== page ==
{Homegrown Kids} Nipping “Mean Girls” Behavior in the Bud

Promo material for "Mean Girls"

Promo material for “Mean Girls”

Remember the movie Mean Girls?  For generations of women, it was both funny and far too familiar.

Alas, it’s only within the last couple of decades that we’ve come to fully understand the emotional impact of female  relational aggression. In recent years it’s been identified as “mean girls” behavior–after the comedic movie and the non-fiction book on which it was based. Yet boys engage in it, too. It’s a set of negative social skills that has been around for millenia–at least as long as little boys have taunted one another and stolen the lunch money of smaller kids.

Yes, relational aggression is also another word for bullying, although it tends to be more covert, nuanced even.
While it is gratifying to see this form of bullying recognized and begun to be called out, the reality is that many adults still don’t know how to recognize or address it in a constructive manner.

This means, of course, that children are still engaging in and suffering from the behaviors–and many victims carry the pain with them well into adulthood.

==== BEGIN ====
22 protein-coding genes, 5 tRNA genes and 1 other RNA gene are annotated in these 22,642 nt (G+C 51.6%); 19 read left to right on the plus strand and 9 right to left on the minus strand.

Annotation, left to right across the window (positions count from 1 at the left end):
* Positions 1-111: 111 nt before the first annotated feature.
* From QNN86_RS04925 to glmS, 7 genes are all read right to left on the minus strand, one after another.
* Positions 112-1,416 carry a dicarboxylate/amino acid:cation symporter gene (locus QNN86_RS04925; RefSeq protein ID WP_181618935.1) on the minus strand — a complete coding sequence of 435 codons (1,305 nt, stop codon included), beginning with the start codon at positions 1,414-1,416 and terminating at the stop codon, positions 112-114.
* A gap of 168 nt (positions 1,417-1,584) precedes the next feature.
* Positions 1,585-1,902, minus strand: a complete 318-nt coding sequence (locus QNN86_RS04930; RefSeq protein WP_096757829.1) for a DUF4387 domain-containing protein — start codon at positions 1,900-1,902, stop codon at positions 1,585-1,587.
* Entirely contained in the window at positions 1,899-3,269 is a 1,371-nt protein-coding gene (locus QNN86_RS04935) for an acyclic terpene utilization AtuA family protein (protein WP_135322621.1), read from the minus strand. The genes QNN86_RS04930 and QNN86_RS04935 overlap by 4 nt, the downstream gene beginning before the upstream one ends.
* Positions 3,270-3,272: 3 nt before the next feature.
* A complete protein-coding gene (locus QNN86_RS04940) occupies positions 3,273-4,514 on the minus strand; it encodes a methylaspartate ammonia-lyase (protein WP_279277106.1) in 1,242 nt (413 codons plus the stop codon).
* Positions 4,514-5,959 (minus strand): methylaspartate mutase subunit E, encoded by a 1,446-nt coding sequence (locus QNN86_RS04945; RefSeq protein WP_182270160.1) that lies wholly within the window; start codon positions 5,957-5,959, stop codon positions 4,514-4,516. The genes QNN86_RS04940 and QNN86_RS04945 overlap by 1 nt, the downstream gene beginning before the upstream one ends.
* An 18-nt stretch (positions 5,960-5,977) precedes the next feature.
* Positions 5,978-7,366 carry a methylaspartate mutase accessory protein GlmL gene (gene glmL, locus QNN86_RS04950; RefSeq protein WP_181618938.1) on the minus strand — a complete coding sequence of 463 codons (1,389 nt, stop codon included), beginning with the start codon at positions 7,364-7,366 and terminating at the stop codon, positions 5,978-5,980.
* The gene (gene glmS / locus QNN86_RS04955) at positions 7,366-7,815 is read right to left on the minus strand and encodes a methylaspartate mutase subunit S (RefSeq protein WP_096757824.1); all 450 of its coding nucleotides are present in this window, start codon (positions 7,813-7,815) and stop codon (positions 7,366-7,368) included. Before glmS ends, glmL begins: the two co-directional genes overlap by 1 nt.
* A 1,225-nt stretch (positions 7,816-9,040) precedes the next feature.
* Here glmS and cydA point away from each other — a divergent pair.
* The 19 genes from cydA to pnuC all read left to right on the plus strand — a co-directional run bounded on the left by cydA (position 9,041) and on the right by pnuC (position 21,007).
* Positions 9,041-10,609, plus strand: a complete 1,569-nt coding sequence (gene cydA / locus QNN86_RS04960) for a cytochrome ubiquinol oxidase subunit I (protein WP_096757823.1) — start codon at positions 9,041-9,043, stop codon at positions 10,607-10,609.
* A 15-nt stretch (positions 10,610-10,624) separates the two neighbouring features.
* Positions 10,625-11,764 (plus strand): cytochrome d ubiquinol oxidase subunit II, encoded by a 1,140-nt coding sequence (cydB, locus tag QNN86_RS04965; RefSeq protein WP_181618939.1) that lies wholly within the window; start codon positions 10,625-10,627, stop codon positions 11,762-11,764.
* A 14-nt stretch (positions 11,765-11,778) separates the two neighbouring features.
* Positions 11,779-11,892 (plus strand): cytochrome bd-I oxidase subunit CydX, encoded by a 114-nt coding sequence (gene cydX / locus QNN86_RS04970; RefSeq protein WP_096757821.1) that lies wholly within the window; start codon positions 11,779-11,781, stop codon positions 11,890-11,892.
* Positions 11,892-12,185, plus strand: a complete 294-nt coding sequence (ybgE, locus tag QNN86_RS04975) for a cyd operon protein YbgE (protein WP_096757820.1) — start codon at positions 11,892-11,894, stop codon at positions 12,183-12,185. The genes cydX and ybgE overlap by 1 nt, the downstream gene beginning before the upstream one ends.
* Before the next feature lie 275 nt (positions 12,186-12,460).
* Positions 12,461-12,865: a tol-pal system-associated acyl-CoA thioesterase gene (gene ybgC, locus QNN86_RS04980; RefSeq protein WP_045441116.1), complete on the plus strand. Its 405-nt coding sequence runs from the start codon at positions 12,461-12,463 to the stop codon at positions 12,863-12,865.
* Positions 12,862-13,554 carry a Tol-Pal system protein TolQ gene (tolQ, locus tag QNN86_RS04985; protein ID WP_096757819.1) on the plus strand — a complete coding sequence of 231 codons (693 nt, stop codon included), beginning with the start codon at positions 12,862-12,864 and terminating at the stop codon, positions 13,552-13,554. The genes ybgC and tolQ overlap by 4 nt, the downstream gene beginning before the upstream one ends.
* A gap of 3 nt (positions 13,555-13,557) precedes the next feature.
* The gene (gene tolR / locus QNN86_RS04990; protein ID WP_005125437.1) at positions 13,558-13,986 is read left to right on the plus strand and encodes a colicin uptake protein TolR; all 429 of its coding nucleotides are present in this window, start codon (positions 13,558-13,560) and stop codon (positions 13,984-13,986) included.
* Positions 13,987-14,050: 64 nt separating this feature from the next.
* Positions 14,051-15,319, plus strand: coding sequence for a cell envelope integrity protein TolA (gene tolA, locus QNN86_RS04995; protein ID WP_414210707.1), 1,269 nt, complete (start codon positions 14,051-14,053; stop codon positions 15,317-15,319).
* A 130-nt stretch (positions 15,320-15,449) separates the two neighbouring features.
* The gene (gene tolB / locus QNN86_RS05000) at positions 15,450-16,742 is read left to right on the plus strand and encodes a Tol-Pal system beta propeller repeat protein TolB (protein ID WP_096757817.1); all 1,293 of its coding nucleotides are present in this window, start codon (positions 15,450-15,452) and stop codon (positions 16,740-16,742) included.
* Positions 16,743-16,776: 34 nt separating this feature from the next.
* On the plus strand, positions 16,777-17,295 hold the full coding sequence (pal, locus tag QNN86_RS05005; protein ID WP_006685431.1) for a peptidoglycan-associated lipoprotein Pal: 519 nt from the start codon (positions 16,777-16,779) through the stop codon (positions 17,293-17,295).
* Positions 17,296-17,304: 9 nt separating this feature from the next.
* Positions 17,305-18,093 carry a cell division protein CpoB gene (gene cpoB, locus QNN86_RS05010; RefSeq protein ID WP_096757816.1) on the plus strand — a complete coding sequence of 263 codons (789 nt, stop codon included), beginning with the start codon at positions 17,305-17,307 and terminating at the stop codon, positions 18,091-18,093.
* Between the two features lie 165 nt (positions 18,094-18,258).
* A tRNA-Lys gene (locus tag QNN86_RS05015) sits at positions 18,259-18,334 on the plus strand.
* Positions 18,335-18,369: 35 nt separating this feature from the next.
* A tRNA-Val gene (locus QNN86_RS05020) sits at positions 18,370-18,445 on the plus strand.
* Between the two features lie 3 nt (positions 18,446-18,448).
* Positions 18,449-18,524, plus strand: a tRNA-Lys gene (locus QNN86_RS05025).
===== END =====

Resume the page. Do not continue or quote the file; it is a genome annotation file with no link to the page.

The methods of covert bullying are usually picked up by kids from peers and older kids who model it. The behaviors are not exclusive to schoolyard settings, and can occur in neighborhoods, church groups, and even homeschool playgroups–pretty much any place where children gather. Any child is a potential victim, but kids who are “different” in some discernible way are most apt to be singled out. This includes kids with disabilities, food allergies, and social skills challenges as well as gifted/2e children. (A 2006 Purdue study revealed that gifted kids experience a high rate of bullying in general.)

While researching the more general topic of bullying for a writing project, I ran across an insightful post by Dr. Michelle Borba on the topic of “mean girls” (lower case). Although written with girls in mind, much of the material translates well to understanding “mean boys,” too. She writes that:

…the goal of [relational aggression (RA)] is to damage the victim’s social standing or reputation by intentionally manipulating how others view her.

The methods of RA are always cold and calculated: deliberately isolating or excluding the victim, spreading vicious rumors or posting scandalous lies online, or creating situations to publicly humiliate her.